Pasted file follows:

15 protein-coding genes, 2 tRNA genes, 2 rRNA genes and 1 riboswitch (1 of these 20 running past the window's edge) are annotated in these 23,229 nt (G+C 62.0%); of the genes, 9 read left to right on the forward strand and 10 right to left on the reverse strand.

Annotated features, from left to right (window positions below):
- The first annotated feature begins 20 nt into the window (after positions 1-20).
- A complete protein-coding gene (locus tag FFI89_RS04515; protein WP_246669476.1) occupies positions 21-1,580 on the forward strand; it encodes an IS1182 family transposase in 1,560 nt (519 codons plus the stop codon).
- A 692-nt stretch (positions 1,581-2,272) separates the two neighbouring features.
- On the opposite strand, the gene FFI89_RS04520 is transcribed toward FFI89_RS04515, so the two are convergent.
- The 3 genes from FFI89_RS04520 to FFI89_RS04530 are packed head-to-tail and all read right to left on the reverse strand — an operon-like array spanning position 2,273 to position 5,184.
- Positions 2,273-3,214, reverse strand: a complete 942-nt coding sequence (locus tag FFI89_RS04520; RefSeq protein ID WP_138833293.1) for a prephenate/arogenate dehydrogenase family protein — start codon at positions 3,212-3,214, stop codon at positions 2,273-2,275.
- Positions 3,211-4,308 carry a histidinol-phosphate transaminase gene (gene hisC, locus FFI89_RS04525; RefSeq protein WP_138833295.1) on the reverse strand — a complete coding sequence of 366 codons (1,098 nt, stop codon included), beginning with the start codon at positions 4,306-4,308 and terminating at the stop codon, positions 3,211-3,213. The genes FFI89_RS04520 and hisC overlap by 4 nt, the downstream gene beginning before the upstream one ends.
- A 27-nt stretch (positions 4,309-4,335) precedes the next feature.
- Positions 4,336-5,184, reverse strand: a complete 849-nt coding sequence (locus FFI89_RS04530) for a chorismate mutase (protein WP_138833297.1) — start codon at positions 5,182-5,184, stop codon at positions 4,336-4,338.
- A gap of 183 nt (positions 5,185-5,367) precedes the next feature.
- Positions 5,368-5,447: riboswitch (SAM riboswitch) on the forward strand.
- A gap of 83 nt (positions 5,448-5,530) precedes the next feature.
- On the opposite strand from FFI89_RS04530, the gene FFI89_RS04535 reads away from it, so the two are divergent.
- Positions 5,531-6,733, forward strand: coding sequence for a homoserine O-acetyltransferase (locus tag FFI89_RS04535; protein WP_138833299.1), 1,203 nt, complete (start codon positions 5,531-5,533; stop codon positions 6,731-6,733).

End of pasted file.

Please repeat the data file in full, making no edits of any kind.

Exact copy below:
15 protein-coding genes, 2 tRNA genes, 2 rRNA genes and 1 riboswitch (1 of these 20 running past the window's edge) are annotated in these 23,229 nt (G+C 62.0%); of the genes, 9 read left to right on the forward strand and 10 right to left on the reverse strand.

Annotated features, from left to right (window positions below):
- The first annotated feature begins 20 nt into the window (after positions 1-20).
- A complete protein-coding gene (locus tag FFI89_RS04515; protein WP_246669476.1) occupies positions 21-1,580 on the forward strand; it encodes an IS1182 family transposase in 1,560 nt (519 codons plus the stop codon).
- A 692-nt stretch (positions 1,581-2,272) separates the two neighbouring features.
- On the opposite strand, the gene FFI89_RS04520 is transcribed toward FFI89_RS04515, so the two are convergent.
- The 3 genes from FFI89_RS04520 to FFI89_RS04530 are packed head-to-tail and all read right to left on the reverse strand — an operon-like array spanning position 2,273 to position 5,184.
- Positions 2,273-3,214, reverse strand: a complete 942-nt coding sequence (locus tag FFI89_RS04520; RefSeq protein ID WP_138833293.1) for a prephenate/arogenate dehydrogenase family protein — start codon at positions 3,212-3,214, stop codon at positions 2,273-2,275.
- Positions 3,211-4,308 carry a histidinol-phosphate transaminase gene (gene hisC, locus FFI89_RS04525; RefSeq protein WP_138833295.1) on the reverse strand — a complete coding sequence of 366 codons (1,098 nt, stop codon included), beginning with the start codon at positions 4,306-4,308 and terminating at the stop codon, positions 3,211-3,213. The genes FFI89_RS04520 and hisC overlap by 4 nt, the downstream gene beginning before the upstream one ends.
- A 27-nt stretch (positions 4,309-4,335) precedes the next feature.
- Positions 4,336-5,184, reverse strand: a complete 849-nt coding sequence (locus FFI89_RS04530) for a chorismate mutase (protein WP_138833297.1) — start codon at positions 5,182-5,184, stop codon at positions 4,336-4,338.
- A gap of 183 nt (positions 5,185-5,367) precedes the next feature.
- Positions 5,368-5,447: riboswitch (SAM riboswitch) on the forward strand.
- A gap of 83 nt (positions 5,448-5,530) precedes the next feature.
- On the opposite strand from FFI89_RS04530, the gene FFI89_RS04535 reads away from it, so the two are divergent.
- Positions 5,531-6,733, forward strand: coding sequence for a homoserine O-acetyltransferase (locus tag FFI89_RS04535; protein WP_138833299.1), 1,203 nt, complete (start codon positions 5,531-5,533; stop codon positions 6,731-6,733).